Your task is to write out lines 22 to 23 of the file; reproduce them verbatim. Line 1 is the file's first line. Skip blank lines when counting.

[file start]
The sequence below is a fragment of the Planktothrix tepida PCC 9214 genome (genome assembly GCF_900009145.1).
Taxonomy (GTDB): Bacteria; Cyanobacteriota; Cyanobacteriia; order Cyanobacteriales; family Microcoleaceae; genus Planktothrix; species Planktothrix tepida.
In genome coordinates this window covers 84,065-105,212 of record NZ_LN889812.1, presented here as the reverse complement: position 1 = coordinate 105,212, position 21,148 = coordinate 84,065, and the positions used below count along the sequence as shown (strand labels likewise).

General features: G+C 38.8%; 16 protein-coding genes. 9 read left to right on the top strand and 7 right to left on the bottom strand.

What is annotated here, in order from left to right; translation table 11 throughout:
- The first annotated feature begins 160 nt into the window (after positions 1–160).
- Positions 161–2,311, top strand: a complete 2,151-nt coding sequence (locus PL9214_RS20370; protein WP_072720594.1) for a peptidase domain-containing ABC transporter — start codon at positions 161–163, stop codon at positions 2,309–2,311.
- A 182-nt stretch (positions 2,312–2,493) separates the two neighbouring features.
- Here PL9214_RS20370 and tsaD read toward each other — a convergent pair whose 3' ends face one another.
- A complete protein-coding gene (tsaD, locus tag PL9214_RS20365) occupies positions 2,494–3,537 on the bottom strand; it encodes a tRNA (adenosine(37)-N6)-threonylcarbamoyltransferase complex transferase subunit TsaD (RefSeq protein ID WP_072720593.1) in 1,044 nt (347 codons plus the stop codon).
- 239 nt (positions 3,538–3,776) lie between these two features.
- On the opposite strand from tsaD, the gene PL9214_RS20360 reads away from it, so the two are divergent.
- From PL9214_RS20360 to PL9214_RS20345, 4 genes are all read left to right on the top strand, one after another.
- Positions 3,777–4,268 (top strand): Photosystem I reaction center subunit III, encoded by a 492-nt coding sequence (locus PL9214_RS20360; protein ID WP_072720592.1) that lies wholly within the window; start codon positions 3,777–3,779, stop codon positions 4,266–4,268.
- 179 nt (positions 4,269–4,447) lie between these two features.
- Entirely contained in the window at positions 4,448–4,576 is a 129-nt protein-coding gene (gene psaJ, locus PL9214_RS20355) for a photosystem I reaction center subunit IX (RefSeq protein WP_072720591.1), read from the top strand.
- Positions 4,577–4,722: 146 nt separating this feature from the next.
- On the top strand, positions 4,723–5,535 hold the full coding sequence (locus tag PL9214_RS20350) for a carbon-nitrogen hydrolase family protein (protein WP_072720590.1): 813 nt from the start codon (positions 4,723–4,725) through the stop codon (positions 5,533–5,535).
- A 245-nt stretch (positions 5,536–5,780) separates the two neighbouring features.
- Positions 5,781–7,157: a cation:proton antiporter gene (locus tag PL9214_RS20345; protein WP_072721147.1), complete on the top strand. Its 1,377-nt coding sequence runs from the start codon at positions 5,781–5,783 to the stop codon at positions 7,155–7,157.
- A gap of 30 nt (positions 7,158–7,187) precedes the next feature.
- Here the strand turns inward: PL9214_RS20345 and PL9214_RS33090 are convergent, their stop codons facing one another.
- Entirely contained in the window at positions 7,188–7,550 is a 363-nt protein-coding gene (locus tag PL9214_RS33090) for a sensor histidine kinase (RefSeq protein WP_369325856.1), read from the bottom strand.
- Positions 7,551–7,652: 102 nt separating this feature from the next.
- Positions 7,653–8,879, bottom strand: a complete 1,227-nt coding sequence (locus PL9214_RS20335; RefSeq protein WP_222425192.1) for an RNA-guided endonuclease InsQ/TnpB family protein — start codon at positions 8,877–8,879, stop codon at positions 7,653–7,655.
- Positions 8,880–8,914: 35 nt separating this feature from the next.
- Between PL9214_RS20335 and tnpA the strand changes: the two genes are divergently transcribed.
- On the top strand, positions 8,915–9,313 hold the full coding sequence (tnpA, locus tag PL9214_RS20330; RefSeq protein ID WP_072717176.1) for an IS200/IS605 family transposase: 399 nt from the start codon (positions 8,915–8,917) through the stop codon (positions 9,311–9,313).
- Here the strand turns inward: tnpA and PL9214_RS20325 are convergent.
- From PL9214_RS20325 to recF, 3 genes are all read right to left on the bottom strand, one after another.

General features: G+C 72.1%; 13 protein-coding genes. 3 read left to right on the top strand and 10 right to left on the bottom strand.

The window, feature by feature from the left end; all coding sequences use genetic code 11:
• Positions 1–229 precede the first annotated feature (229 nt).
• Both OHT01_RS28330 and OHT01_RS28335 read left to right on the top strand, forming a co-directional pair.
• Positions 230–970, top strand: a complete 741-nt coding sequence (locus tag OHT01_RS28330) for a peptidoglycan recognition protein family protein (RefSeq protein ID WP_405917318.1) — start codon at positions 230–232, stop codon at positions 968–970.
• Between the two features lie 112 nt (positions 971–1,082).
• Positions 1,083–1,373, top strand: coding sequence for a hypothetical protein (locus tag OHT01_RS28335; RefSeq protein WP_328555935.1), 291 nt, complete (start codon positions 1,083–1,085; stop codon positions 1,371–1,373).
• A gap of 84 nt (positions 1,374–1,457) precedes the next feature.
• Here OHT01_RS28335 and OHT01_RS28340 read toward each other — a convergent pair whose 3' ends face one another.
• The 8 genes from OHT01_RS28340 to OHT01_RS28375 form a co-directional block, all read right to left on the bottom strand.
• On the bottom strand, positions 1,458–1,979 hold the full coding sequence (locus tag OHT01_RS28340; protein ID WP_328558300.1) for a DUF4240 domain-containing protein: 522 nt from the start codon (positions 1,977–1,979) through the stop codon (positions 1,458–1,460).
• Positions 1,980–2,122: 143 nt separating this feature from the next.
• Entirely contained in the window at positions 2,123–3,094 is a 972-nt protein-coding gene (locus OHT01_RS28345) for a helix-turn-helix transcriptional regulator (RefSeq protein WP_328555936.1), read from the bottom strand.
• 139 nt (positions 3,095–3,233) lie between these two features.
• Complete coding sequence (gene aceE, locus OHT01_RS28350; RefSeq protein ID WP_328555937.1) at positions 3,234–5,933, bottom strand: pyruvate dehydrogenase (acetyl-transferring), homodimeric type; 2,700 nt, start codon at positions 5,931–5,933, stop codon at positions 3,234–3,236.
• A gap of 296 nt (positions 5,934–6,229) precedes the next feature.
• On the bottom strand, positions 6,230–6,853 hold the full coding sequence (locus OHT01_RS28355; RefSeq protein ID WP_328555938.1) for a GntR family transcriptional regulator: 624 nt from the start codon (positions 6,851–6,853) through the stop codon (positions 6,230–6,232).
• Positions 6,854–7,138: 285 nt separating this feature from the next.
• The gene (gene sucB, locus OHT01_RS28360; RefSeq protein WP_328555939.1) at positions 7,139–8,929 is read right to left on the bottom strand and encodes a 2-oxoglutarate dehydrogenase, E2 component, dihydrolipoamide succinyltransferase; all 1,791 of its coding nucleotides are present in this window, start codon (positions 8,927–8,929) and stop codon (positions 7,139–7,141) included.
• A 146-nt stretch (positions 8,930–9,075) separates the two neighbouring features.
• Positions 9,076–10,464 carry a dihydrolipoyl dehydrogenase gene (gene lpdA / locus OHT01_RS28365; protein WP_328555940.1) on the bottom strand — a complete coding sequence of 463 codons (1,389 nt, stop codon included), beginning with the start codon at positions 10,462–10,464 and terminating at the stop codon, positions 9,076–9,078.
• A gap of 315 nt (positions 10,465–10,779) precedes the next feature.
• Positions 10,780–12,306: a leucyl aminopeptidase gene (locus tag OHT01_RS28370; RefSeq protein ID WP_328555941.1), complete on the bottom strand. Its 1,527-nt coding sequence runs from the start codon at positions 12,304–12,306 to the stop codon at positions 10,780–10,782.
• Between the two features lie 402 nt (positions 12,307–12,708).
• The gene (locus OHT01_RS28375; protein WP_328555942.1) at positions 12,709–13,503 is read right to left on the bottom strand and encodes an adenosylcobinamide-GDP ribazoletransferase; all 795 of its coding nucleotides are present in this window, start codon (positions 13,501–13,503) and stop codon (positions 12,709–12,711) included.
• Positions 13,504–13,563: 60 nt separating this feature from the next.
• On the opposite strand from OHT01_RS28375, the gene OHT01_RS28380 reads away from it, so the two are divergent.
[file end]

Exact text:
- Here the strand turns inward: PL9214_RS20345 and PL9214_RS33090 are convergent, their stop codons facing one another.
- Entirely contained in the window at positions 7,188–7,550 is a 363-nt protein-coding gene (locus tag PL9214_RS33090) for a sensor histidine kinase (RefSeq protein WP_369325856.1), read from the bottom strand.